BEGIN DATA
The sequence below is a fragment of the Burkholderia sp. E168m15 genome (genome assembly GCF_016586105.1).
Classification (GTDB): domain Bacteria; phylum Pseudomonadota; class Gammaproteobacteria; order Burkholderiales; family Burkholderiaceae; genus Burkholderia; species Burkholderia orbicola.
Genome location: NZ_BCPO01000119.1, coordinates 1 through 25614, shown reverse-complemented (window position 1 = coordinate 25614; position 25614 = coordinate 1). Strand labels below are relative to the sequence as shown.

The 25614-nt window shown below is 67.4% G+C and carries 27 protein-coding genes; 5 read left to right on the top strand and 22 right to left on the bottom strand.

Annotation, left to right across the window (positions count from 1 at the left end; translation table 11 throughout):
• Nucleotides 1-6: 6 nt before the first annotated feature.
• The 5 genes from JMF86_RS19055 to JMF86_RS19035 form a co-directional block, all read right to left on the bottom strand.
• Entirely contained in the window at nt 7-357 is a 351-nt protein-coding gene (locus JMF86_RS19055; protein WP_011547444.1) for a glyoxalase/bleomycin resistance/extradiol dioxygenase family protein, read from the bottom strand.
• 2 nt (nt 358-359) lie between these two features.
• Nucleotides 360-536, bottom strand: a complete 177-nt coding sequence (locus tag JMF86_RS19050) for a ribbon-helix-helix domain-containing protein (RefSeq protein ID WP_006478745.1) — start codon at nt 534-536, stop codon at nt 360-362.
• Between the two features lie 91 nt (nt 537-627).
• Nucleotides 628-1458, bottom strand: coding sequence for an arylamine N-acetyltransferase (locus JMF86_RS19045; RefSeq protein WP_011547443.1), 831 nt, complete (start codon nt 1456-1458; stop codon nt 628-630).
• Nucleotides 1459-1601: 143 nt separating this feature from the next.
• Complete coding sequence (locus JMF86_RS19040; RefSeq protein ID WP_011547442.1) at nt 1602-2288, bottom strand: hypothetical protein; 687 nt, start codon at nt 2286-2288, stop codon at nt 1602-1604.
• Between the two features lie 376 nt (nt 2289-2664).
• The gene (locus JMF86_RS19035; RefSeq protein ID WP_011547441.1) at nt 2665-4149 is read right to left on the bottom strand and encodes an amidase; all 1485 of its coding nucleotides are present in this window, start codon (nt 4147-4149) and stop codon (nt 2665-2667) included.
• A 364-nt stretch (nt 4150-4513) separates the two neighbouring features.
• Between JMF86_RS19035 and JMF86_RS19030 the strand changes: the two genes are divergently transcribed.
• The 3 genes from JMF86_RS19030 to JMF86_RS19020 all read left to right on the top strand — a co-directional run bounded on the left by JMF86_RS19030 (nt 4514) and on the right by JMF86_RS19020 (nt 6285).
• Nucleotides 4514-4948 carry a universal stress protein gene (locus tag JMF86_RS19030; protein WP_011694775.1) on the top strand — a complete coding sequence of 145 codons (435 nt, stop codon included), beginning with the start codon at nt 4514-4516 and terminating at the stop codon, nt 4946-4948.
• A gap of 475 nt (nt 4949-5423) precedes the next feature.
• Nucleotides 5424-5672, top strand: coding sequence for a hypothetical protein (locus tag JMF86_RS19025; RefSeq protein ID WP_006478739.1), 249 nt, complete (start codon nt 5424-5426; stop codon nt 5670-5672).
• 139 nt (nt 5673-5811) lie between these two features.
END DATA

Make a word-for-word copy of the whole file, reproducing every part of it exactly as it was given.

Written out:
The sequence below is a fragment of the Burkholderia sp. E168m15 genome (genome assembly GCF_016586105.1).
Classification (GTDB): domain Bacteria; phylum Pseudomonadota; class Gammaproteobacteria; order Burkholderiales; family Burkholderiaceae; genus Burkholderia; species Burkholderia orbicola.
Genome location: NZ_BCPO01000119.1, coordinates 1 through 25614, shown reverse-complemented (window position 1 = coordinate 25614; position 25614 = coordinate 1). Strand labels below are relative to the sequence as shown.

The 25614-nt window shown below is 67.4% G+C and carries 27 protein-coding genes; 5 read left to right on the top strand and 22 right to left on the bottom strand.

Annotation, left to right across the window (positions count from 1 at the left end; translation table 11 throughout):
• Nucleotides 1-6: 6 nt before the first annotated feature.
• The 5 genes from JMF86_RS19055 to JMF86_RS19035 form a co-directional block, all read right to left on the bottom strand.
• Entirely contained in the window at nt 7-357 is a 351-nt protein-coding gene (locus JMF86_RS19055; protein WP_011547444.1) for a glyoxalase/bleomycin resistance/extradiol dioxygenase family protein, read from the bottom strand.
• 2 nt (nt 358-359) lie between these two features.
• Nucleotides 360-536, bottom strand: a complete 177-nt coding sequence (locus tag JMF86_RS19050) for a ribbon-helix-helix domain-containing protein (RefSeq protein ID WP_006478745.1) — start codon at nt 534-536, stop codon at nt 360-362.
• Between the two features lie 91 nt (nt 537-627).
• Nucleotides 628-1458, bottom strand: coding sequence for an arylamine N-acetyltransferase (locus JMF86_RS19045; RefSeq protein WP_011547443.1), 831 nt, complete (start codon nt 1456-1458; stop codon nt 628-630).
• Nucleotides 1459-1601: 143 nt separating this feature from the next.
• Complete coding sequence (locus JMF86_RS19040; RefSeq protein ID WP_011547442.1) at nt 1602-2288, bottom strand: hypothetical protein; 687 nt, start codon at nt 2286-2288, stop codon at nt 1602-1604.
• Between the two features lie 376 nt (nt 2289-2664).
• The gene (locus JMF86_RS19035; RefSeq protein ID WP_011547441.1) at nt 2665-4149 is read right to left on the bottom strand and encodes an amidase; all 1485 of its coding nucleotides are present in this window, start codon (nt 4147-4149) and stop codon (nt 2665-2667) included.
• A 364-nt stretch (nt 4150-4513) separates the two neighbouring features.
• Between JMF86_RS19035 and JMF86_RS19030 the strand changes: the two genes are divergently transcribed.
• The 3 genes from JMF86_RS19030 to JMF86_RS19020 all read left to right on the top strand — a co-directional run bounded on the left by JMF86_RS19030 (nt 4514) and on the right by JMF86_RS19020 (nt 6285).
• Nucleotides 4514-4948 carry a universal stress protein gene (locus tag JMF86_RS19030; protein WP_011694775.1) on the top strand — a complete coding sequence of 145 codons (435 nt, stop codon included), beginning with the start codon at nt 4514-4516 and terminating at the stop codon, nt 4946-4948.
• A gap of 475 nt (nt 4949-5423) precedes the next feature.
• Nucleotides 5424-5672, top strand: coding sequence for a hypothetical protein (locus tag JMF86_RS19025; RefSeq protein ID WP_006478739.1), 249 nt, complete (start codon nt 5424-5426; stop codon nt 5670-5672).
• 139 nt (nt 5673-5811) lie between these two features.